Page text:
R. M. Lamming's first novel, "The Notebook of Gismondo Cavalletti," published last year and set in 16th-Century Florence, marked the debut of a writer clearly intent upon using her imagination to enter a world distant from her own experience and to re-create that world as it might have seemed to the eye of someone--superficially at least--unlike herself. Her second novel, "In the Dark," confirms her imaginative gift and her artistic commitment to extending her imagination into new territories.
Lamming has taken for her subject a contentious, querulous, still "stylish" 84-year-old recluse, dyspeptic, asthmatic, misanthropic, misogynistic and convinced above all of his own superiority to humanity at large.
Arnold Lawson is a self-made man, born in a house where there wasn't a single book except the Bible. Through his hardheaded business dealings, he has reached the heights of material comfort and a finicky, yet oddly genuine refinement. Lawson's multitude of valuable books, his handsome new house and grounds and his strange routine of rising at 11, lunching at dinner time, supping near midnight and not retiring till dawn are parts of his carefully constructed regime to fend off the darkness he feels descending on him.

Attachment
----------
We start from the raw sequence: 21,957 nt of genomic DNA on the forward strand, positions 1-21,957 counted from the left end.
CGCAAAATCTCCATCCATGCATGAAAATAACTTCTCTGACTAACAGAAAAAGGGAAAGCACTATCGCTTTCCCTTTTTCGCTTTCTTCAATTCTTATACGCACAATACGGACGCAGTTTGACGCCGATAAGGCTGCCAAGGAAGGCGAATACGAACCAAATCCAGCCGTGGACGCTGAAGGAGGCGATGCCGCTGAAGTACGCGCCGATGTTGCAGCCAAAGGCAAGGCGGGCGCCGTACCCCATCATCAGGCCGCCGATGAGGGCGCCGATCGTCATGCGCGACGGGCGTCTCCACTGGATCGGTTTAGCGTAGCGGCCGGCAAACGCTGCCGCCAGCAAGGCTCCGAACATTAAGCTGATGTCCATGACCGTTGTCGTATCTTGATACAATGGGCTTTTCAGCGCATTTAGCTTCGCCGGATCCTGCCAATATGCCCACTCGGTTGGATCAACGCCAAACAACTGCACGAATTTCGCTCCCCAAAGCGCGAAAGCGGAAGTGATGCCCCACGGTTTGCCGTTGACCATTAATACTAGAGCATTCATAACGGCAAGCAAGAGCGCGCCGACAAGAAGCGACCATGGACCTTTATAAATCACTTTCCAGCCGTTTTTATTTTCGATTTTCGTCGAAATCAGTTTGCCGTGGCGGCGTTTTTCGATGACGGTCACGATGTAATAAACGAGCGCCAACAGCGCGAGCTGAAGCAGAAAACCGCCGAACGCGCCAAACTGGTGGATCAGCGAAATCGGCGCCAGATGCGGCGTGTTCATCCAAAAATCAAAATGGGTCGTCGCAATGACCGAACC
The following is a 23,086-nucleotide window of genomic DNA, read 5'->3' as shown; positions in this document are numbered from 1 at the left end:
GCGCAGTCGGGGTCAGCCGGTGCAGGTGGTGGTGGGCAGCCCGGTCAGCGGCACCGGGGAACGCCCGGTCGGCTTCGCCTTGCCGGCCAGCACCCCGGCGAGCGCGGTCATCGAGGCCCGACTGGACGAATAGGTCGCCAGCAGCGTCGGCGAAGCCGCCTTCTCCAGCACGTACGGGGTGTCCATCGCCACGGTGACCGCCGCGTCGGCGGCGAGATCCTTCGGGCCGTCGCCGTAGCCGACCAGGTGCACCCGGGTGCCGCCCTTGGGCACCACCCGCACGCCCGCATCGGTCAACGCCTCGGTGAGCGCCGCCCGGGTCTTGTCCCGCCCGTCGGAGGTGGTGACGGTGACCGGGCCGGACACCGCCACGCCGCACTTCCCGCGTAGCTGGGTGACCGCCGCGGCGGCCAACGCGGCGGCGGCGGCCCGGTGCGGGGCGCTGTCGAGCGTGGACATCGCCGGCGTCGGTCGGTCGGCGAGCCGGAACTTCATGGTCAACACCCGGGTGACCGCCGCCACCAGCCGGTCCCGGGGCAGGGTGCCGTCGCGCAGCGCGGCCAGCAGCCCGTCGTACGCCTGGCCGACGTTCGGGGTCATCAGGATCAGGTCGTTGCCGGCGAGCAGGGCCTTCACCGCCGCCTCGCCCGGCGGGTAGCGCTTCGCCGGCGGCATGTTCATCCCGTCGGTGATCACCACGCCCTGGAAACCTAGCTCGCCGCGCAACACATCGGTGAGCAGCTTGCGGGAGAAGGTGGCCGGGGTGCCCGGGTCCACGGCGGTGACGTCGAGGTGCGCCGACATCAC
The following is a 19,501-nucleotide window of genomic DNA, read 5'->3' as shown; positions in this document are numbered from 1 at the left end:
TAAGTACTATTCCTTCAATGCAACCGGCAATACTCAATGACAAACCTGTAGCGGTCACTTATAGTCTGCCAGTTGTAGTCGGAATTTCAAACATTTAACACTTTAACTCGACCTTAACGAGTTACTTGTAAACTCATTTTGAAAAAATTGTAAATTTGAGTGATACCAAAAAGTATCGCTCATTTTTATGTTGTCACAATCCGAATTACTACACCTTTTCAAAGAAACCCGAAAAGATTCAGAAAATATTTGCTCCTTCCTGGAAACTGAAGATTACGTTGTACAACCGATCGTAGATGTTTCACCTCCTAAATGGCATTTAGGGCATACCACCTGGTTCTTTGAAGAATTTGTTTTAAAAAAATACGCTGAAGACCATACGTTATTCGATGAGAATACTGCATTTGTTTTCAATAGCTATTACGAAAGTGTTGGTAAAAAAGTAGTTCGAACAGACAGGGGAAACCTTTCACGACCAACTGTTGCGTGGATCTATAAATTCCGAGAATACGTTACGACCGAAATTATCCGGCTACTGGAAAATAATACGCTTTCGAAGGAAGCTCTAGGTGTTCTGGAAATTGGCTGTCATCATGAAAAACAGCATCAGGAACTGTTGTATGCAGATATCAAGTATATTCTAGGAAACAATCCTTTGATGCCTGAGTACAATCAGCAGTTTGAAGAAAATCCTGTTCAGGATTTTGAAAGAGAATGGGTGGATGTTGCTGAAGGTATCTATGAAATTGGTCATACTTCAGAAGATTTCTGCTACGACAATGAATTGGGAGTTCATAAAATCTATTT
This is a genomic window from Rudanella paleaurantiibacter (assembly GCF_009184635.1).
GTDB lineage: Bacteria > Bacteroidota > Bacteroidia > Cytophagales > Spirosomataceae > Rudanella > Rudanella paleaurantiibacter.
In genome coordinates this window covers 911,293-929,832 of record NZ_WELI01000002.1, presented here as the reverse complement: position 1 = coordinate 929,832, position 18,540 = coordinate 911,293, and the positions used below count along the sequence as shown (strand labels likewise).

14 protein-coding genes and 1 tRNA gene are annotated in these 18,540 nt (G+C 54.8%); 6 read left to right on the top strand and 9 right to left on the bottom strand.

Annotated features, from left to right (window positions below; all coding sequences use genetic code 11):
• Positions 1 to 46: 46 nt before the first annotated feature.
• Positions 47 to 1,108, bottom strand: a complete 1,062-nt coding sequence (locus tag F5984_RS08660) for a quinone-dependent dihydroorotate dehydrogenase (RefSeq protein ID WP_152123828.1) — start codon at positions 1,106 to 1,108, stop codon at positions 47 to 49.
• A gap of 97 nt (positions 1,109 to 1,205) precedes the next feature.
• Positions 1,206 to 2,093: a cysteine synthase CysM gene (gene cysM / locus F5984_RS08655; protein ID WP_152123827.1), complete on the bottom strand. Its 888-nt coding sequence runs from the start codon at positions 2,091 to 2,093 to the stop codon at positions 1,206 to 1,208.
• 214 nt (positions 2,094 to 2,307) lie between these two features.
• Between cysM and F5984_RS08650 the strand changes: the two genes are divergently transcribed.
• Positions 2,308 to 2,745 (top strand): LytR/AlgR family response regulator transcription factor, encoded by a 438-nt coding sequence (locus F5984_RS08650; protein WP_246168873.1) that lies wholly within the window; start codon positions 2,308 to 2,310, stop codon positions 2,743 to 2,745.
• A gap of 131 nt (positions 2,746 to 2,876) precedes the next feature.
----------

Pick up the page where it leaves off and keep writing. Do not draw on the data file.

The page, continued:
When Moira Gelling, a lively middle-age matron, sails unasked into his life, Lawson, against his better judgment, begins to respond to her attentions.